Sue Farnum inherits a circus, but her dead father's partner is trying to take it away from her. Roy and Bob Nolan are filming a movie on location at the circus. They and a number of other ...
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Trouble in Colorado is tying up Union troops needed back east during the Civil War and Lieut. Burke is sent to investigate. Macklin and his gang are causing the problems and Capt. Mason ... See full summary »
George 'Gabby' Hayes,
U.S. Deputy Marshal Roy investigates the disappearance of a government agent who has come to Dale's father's Ladder A Ranch. The bad guys want the land the ranch sits on because they know an oil pipeline is planned through this location.
Wildcat Kelly has been dead and buried for years. Or has he? Dale is a reporter for an Eastern magazine who comes West to find out the true story of Kelly, of whom Gabby seems to have mysterious knowledge.
Fur theives are looting the traps on the ranch where Roy is foreman and they have murdered one of Roy's friends. To complicate matters, the ranch owner, unknown to Roy, arrives with her ... See full summary »
George 'Gabby' Hayes,
The story involves a rather odd flashback by Dale who is visiting El Dorado, home of her grandmother. She dreams about her grandmother's adventures including a romance with a cowboy who ... See full summary »
Sue Farnum inherits a circus, but her dead father's partner is trying to take it away from her. Roy and Bob Nolan are filming a movie on location at the circus. They and a number of other western movie stars come to Sue's aid, putting on a show and catching the bad guys.Written by
Ed Stephan <firstname.lastname@example.org>
Three of the four actors who portrayed Red Ryder on the screen appear in this film. Don "Red" Barry, the first Red Ryder, Wild Bill Elliott and Allan "Rocky" Lane. Jim Bannon, not in this film, was the fourth Red Ryder. See more »
In Bells Of Rosarita Roy Rogers steps out of any character and simply plays himself, Roy Rogers singing cowboy movie star. He's asked by Dale Evans who is playing a character to help save her circus and her ranch which the circus uses as headquarters from the clutches of the evil Grant Withers.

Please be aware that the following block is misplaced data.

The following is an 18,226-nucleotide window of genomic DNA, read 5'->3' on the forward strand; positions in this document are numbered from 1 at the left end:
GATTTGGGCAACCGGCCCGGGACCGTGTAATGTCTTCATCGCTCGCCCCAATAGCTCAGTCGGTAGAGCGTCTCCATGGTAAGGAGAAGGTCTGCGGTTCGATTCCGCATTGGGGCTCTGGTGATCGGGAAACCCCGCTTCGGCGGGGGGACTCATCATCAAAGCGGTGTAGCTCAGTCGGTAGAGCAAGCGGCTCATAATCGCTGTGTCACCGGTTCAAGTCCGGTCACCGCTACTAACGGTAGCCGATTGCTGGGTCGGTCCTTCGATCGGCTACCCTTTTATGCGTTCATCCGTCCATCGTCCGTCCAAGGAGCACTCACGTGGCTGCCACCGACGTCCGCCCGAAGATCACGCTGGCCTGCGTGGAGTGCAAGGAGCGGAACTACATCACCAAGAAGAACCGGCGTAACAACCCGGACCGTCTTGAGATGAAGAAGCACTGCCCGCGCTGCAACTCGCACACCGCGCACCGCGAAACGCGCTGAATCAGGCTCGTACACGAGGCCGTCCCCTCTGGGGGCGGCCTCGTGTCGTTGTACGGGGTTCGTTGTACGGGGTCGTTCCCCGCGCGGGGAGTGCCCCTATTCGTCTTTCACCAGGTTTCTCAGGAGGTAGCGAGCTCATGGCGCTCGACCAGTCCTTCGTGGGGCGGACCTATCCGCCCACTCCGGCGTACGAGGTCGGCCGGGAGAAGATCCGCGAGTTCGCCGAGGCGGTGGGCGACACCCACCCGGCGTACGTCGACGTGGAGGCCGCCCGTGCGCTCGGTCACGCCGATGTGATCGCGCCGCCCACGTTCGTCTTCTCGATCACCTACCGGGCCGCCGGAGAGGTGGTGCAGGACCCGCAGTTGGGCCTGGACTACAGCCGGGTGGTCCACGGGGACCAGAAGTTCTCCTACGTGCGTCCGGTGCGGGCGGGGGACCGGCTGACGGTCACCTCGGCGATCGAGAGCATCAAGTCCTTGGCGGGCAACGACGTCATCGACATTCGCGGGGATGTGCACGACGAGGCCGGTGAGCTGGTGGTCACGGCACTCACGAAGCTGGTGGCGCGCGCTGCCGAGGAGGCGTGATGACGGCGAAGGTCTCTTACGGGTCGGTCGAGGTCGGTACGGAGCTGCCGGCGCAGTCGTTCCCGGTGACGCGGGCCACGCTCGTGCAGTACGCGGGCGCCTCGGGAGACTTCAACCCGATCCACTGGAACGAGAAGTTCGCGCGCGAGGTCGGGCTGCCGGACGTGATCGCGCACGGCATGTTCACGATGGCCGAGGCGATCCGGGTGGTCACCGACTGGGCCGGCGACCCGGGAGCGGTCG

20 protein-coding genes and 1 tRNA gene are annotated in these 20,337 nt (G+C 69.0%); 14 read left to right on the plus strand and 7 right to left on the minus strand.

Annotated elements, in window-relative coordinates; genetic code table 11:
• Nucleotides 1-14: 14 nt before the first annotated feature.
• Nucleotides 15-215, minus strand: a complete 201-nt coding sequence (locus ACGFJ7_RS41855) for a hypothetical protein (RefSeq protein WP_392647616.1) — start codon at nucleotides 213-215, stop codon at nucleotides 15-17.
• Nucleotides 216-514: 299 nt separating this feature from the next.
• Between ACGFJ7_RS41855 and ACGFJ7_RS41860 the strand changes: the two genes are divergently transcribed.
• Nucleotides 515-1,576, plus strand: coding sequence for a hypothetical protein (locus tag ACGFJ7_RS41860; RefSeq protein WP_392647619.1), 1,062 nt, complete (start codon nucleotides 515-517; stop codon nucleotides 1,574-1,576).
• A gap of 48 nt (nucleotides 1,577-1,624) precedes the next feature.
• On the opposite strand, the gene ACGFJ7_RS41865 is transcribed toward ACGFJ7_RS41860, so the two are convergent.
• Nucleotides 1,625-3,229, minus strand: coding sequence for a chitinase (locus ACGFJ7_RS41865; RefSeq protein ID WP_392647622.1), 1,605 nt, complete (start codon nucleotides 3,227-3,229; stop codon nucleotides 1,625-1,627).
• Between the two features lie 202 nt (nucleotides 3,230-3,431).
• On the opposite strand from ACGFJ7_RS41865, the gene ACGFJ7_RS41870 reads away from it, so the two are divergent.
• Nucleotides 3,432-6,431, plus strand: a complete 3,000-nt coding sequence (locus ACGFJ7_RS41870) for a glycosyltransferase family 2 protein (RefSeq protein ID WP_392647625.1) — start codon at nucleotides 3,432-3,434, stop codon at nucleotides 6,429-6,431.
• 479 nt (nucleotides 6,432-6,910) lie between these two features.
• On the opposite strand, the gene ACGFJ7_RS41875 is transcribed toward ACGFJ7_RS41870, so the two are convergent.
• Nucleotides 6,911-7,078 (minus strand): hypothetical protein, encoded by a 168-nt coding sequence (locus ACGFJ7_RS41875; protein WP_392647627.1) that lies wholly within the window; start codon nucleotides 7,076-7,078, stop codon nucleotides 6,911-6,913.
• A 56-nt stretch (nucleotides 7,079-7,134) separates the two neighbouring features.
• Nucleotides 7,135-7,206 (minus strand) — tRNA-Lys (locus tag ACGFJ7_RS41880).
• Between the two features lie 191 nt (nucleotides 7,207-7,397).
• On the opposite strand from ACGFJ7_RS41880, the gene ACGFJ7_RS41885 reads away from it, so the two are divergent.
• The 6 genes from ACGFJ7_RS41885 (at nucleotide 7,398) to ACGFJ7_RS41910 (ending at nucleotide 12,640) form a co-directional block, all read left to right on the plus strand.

It's not a request directly from Dale. Rather it comes from the kids who make up the Robert Mitchell Boys Choir who love the circus and love the Roy Rogers films. What they want him to do is be the cowboy hero in real life that he is on the screen. Whatever else he was, Roy does feel an obligation to his public.
In a move worthy of a Mickey Rooney/Judy Garland film, Roy offers his services and that of fellow Republic cowboy heroes, Wild Bill Elliott, Allan Lane, Don Barry, Bob Livingston, and Sunset Carson for a show. The climax involves a robbery and a chase and these guys all form a posse with Roy. Would any gang of outlaws stand a chance with this posse?
The film also has a bit of humor with Roy remarking at one point after shooting off a tin chimney from a cabin where the outlaws are held up that he did that in a film once. And two of the others remark that in the final shootout that the blanks in their western guns aren't going to cut it. That was refreshing that these guys didn't take this all that seriously. Gave something for the adults in the audience to enjoy besides Dale Evans and her sidekick Adele Mara.
Bells Of Rosarita was a good one from Republic with Roy aided and abetted by the best posse any cowboy hero ever had. As Gabby Hayes would remark, 'you're durn tootin'.
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